an exercise in empathy

First, thanks to everyone for all your words of support following my last two posts. At 16 weeks, 4 days along. I’ve made it through 3 major goals now: into the second trimester, finished with the cerclage and onto the shots. I’ve had one of the 20 progesterone shots I will hopefully have every week until we make it to term. Even still, I’m starting to enter my super duper nervous phase, which will ramp up until 24 weeks and then begin to wind down until hopefully I reach term.

I’ve been deeply upset by an experience my doctor’s nurse shared with me the other day. She wanted to know why I’d chosen to go with a compounded version of 17-P, rather than the Makena, the KV Pharmaceuticals version. Scroll back a few posts and you can see how I feel about the company. Read this story for an update: http://www.forbes.com/sites/edsilverman/2011/12/14/going-going-gone-kv-pharma-sinks-under-its-troubles/. In all honesty, I wouldn’t choose to sacrifice my pregnancy and this baby if my concerns with KV were simply political. I’d take whatever drugs would save it. I don’t trust the company or its products and feel safer knowing that a local compounding pharmacist, who my doctor has been using for years and who she trusts over KV (something she told me after I made my feelings clear), will be mixing up the drug that I believe brought us Samuel alive and full term.

In talking about 17-P, the nurse told me that her brother-in-law and wife lost a baby girl last fall and are considering their treatment options for a subsequent pregnancy. Here’s where the conversation got loaded. I asked her what happened. She told me her sister-in-law’s cervix completely opened, her “bag was bulging” (meaning the membranes of the amniotic sac were exposed), at around 16 weeks, well before viability. She was at an earlier gestation with her baby than I was with Natan, where we’d passed into week 24 when I was hospitalized, and we made it to the end of week 25 before all hell really broke lose. The baby was not viable. I feel like that has to be repeated. The baby could not survive out of her mother’s womb. She’d also developed an infection–the biggest risk to both mother and child. Antibiotics didn’t work. Her health was at great risk, her reproductive organs were at risk, and they were too far from viability to wait it out. She also developed a leak in her amniotic sac.

She and her husband wanted this baby. Her family was so excited–she was supposed to be the first grandchild. But, they had to terminate the pregnancy. Even I can’t imagine the misery and heartbreak involved in making that decision.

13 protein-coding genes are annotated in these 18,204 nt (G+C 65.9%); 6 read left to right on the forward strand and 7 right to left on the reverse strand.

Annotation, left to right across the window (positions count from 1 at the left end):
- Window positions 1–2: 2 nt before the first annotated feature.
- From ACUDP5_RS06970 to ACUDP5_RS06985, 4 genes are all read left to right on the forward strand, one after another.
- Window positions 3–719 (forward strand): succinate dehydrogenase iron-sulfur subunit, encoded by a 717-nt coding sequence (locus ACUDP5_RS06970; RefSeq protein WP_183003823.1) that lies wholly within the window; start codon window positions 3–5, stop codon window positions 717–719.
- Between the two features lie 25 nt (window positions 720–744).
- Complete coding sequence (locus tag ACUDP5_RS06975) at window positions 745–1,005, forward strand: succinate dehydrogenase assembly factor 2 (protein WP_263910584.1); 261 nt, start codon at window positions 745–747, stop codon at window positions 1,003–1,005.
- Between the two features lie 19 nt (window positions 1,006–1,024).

I remember the moment the doctors told me I was in preterm labor very clearly. I said to them, “I want to do whatever it takes to save this baby. I know it might have severe cerebral palsy, or worse, at this stage, but I want us to try.” Later on, the doctors told me how “brave” I was being, how impressed they were at how much I seemed to understand my medical condition, the baby’s chances, how clearly I made my decisions. Honestly, that was a facade. I had no choices, but I wanted to feel in control. It wasn’t brave to say I wanted my baby to live–it was instinctual. Natan was just past the point of viability–I was lucky in a sense that there wasn’t a choice to be made, so it was easy to say “try everything.” It wasn’t easy to experience everything, certainly, but as long as there were options for saving him, I had reason to hope. 

I can’t imagine being told there’s no hope left for my very wanted child, whose heart is still beating, a heartbeat I’ve seen and heard. Natan died before my hope was gone.

Thus, I really cannot imagine what the nurse’s brother and sister-in-law went through–how they felt making the choice to follow the doctor’s recommendation and following through with it. How it felt to leave the hospital and face the real world again. 

Thus far, this story isn’t different from others I’ve heard before, from what close friends of mine have experienced. The next part, however, goes beyond the pale. The family told most people that they’d lost the baby. Somehow, however, it leaked that they’d terminated because of an infection threatening the mother’s life if the pregnancy continued. To make a sad story worse, this happened right as the fighting over the “Personhood Amendment” raged on in the fall.